Tiamat’s Wrath, James S.A. Corey (Orbit 978-0-316-33287-3, $30.00, 528pp, hc) March 2019. Cover by David Dociu.
There is an empire at the center of the eighth (and projected next-to-last) volume of James S.A. Corey’s Expanse sequence. Tiamat’s Wrath continues the story of the Laconian Empire (begun in Persepolis Rising, 2017), founded by a rebel admiral who is ambitious to have all of humankind under his rule and himself immortal. Here future-history is, if not repeating itself, at least running a familiar set of variations, as stubborn underdogs refuse to knuckle under to an enormously more powerful system of rule. In the earlier books, the struggle pitted the working stiffs of the asteroid belt and outer satellites against the exploitative “Inners” of Earth and Mars. Now those same bolshy Belters form the core of resistance to the totalitarian ambitions of Laconia’s First Consul Duarte (who dodges the imperial title but not the fact of dictatorial rule) and his apparently invulnerable and unstoppable space navy.
Neither human interstellar expansion nor the power of Laconia are purely human accomplishments. The gateways leading to 1,300 colonizable solar systems were built by the mysterious protomolecule, and Duarte’s navy and its weaponry are based on abandoned alien technology found in the Laconia system. Human interaction with those technologies, though, has attracted the attention of whatever it was that destroyed the civilization(s) that originally devised them, and that Something would now seem bent on finishing off the scavenging newcomers as well. Exactly who or what that force or entity is and exactly how it might deal with humans is unknown, though Duarte’s attempts to provoke a response by means of a series of strikes-in-the-dark trigger counter-strikes that might answer those questions with unpleasant finality.
The series’ collective protagonists, the aging crew of the gunship Rocinante, have scattered in the face of the Laconia’s exertion of control over all human-occupied space. James Holden is the First Consul’s star captive – a “dancing bear” – on the capital world. Naomi Nagata is helping coordinate the resistance from a cargo- container hideout that is shuffled around like the pea in a shell game. Ex-Martian Marine Bobbie Draper and pilot Alex Kamal are engaged in direct action (that is, raiding and piracy) in the stolen Laconian destroyer Gathering Storm. Very-tough-guy Amos Burton has disappeared while on a secret mission and may well be dead. Their old ally, former UN executive Chrisjen Avasarala, is dead, of natural causes, her funeral and final resting place co-opted by the politically canny Duarte, who always claims the highest motives for any bullying behavior.
As is usual in this series, we see viewpoints other than those of the Rocinante crew. To point-of-view chapters for Holden, Naomi, Bobbie, and Alex are added those for Duarte’s 15-year-old daughter Teresa and exobiologist Elvi Okoye (introduced in Cibola Burn). Teresa is being prepared to rule after her father (even though he’s not planning to die), and while she is very bright and aware, she still feels isolated – her special-privilege situation has more than a hint of princess-in-a-tower. Her favorite movie is about a little girl who discovers secret tunnels under her home city, and she devises her own way of sneaking out to spend time with a strange person she calls “Timothy.” Elvi and her husband Fayez have been sent to survey a list of “interesting” solar systems, looking for more remnants of the dead civilization’s technology, and later Elvi is drafted into more strange and dangerous research close to the First Consul himself. As in earlier series entries, we get to observe monstrous people close up, this time via Teresa and Elvi, who witness the workings of Laconian policies and internal politics in detail, particularly the ruthlessness of the search for alien-tech secrets and Duarte’s hubristic attempts to confront the civilization-killers.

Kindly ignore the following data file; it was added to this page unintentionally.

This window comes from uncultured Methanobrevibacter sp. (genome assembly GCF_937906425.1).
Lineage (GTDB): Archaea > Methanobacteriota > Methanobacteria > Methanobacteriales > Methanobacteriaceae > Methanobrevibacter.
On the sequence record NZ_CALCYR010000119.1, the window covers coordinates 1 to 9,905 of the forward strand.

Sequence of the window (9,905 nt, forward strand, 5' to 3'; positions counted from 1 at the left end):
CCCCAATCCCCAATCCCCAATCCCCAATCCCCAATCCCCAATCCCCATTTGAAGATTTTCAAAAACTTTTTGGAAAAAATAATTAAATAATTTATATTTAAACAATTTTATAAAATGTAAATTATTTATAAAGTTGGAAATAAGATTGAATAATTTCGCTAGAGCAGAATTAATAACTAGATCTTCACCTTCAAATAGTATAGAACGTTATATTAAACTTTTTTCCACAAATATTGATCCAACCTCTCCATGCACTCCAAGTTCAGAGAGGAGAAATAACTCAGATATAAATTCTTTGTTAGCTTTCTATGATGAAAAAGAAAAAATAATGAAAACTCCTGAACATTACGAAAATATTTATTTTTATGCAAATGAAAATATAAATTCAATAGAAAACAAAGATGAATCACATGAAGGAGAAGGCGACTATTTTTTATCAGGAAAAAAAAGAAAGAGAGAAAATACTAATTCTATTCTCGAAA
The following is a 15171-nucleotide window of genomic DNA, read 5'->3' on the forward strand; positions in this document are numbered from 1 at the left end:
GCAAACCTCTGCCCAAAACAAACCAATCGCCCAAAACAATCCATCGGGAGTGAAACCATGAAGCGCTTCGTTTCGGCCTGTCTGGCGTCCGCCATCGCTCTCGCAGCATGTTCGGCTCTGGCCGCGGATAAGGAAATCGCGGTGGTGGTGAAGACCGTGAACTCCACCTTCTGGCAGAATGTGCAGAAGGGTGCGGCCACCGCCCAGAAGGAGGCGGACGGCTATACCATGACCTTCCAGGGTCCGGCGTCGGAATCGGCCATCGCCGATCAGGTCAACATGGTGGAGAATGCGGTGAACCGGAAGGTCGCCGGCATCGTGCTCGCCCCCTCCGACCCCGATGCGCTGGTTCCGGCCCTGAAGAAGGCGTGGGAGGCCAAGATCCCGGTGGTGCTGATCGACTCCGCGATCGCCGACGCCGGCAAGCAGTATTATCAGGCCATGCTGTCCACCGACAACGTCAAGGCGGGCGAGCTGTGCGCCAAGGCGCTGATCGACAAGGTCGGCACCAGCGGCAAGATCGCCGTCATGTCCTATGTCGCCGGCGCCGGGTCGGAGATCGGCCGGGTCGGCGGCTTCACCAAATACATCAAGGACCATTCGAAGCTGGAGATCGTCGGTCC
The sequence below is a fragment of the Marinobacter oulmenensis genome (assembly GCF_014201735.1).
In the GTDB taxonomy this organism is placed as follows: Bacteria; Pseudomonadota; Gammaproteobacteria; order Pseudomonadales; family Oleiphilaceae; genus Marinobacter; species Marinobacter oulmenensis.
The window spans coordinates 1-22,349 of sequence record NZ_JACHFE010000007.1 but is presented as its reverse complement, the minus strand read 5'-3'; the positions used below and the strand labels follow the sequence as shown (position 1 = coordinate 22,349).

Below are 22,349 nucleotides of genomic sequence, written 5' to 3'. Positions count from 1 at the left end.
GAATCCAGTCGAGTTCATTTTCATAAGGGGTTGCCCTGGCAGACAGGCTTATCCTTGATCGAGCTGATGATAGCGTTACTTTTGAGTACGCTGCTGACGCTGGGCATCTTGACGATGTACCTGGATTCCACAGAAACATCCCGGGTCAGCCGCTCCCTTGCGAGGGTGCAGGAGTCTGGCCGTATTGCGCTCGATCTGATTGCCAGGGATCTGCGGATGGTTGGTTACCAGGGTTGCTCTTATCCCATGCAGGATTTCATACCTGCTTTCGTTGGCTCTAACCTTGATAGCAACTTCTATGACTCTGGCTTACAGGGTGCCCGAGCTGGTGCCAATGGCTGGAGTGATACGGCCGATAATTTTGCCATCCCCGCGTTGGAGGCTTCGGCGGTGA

There’s a lot of confinement, restriction, concealment, and hiding in this volume: Holden’s prisoner-at-large status, Naomi and company’s underground or fugitive condition, Teresa’s emotional and social isolation, Elvi’s reluctant following of orders she finds imprudent or otherwise wrong. Beyond this human scale, though, exists a vast world of mysteries, surprises, wonders, miracles, and terrors – a diamond the size of Jupiter, dead children brought back to uncanny life by ancient technology, attacks that leave entire solar-system populations unconscious (or strangely conscious) simultaneously. For all of the intrigue, manipulation, and combat that form the book’s plot points, gentler relationships also run through the whole story: love, loyalty, trust, comradeship, respect, and compassion. Networks of pairings hold the cast together – Holden and Naomi, Elvi and Fayez, Teresa and Duarte (and, secretly, Teresa and Timothy); Bobby and Alex – and the book is threaded through with separation and loss as well as heroism and sacrifice.
The whole series occupies a complex narrative space, some of whose borders are marked by statues of Olaf Stapledon and Doc Smith, but this volume in particular isn’t just another revolt-against-the-empire adventure, or space opera, or even cosmology opera – it has too much heart.
Russell Letson, Contributing Editor, is a not-quite-retired freelance writer living in St. Cloud, Minnesota. He has been loitering around the SF world since childhood and been writing about it since his long-ago grad school days. In between, he published a good bit of business-technology and music journalism. He is still working on a book about Hawaiian slack key guitar.
This review and more like it in the March 2019 issue of Locus.
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